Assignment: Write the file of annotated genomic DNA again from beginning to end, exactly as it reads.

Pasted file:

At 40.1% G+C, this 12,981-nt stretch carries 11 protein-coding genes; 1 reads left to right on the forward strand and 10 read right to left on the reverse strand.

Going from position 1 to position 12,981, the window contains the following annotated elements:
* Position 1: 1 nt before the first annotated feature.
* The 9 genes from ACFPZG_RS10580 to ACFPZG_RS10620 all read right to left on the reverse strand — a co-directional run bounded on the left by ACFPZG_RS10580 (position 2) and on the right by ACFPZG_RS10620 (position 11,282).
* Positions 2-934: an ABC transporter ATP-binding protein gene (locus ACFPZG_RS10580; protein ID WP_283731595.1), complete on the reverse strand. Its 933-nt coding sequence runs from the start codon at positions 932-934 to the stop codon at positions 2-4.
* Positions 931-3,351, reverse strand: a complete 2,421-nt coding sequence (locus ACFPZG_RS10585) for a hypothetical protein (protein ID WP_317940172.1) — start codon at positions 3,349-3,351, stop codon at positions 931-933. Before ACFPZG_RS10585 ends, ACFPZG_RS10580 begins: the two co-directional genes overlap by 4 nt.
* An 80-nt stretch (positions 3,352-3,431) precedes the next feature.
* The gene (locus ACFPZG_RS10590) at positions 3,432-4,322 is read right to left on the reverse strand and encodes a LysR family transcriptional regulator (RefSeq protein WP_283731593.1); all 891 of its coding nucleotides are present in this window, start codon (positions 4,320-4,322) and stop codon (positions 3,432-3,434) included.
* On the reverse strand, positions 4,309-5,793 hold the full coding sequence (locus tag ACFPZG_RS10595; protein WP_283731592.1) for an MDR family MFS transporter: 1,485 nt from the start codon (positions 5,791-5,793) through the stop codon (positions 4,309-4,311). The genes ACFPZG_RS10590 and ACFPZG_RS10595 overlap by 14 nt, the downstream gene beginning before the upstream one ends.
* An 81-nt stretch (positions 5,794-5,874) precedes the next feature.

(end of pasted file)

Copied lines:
At 40.1% G+C, this 12,981-nt stretch carries 11 protein-coding genes; 1 reads left to right on the forward strand and 10 read right to left on the reverse strand.

Going from position 1 to position 12,981, the window contains the following annotated elements:
* Position 1: 1 nt before the first annotated feature.
* The 9 genes from ACFPZG_RS10580 to ACFPZG_RS10620 all read right to left on the reverse strand — a co-directional run bounded on the left by ACFPZG_RS10580 (position 2) and on the right by ACFPZG_RS10620 (position 11,282).
* Positions 2-934: an ABC transporter ATP-binding protein gene (locus ACFPZG_RS10580; protein ID WP_283731595.1), complete on the reverse strand. Its 933-nt coding sequence runs from the start codon at positions 932-934 to the stop codon at positions 2-4.
* Positions 931-3,351, reverse strand: a complete 2,421-nt coding sequence (locus ACFPZG_RS10585) for a hypothetical protein (protein ID WP_317940172.1) — start codon at positions 3,349-3,351, stop codon at positions 931-933. Before ACFPZG_RS10585 ends, ACFPZG_RS10580 begins: the two co-directional genes overlap by 4 nt.
* An 80-nt stretch (positions 3,352-3,431) precedes the next feature.
* The gene (locus ACFPZG_RS10590) at positions 3,432-4,322 is read right to left on the reverse strand and encodes a LysR family transcriptional regulator (RefSeq protein WP_283731593.1); all 891 of its coding nucleotides are present in this window, start codon (positions 4,320-4,322) and stop codon (positions 3,432-3,434) included.
* On the reverse strand, positions 4,309-5,793 hold the full coding sequence (locus tag ACFPZG_RS10595; protein WP_283731592.1) for an MDR family MFS transporter: 1,485 nt from the start codon (positions 5,791-5,793) through the stop codon (positions 4,309-4,311). The genes ACFPZG_RS10590 and ACFPZG_RS10595 overlap by 14 nt, the downstream gene beginning before the upstream one ends.
* An 81-nt stretch (positions 5,794-5,874) precedes the next feature.